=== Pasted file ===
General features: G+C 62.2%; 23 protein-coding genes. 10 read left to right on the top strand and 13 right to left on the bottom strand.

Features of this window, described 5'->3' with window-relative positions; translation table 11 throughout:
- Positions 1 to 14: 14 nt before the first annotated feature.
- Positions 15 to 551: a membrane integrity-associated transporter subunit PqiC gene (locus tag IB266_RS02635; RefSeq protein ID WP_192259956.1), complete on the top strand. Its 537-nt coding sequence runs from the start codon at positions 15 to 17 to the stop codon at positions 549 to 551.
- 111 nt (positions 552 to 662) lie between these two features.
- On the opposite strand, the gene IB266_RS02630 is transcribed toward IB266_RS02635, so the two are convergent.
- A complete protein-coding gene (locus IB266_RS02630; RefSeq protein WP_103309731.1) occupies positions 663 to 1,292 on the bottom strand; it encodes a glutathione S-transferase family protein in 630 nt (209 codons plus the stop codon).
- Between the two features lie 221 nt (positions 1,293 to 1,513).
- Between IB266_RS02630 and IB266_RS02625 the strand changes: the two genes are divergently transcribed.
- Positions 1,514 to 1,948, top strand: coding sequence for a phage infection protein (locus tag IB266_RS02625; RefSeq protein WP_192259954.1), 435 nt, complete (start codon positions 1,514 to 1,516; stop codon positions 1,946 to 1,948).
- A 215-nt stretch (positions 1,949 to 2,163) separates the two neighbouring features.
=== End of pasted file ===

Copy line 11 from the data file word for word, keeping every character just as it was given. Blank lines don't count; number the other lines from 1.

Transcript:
- A 215-nt stretch (positions 1,949 to 2,163) separates the two neighbouring features.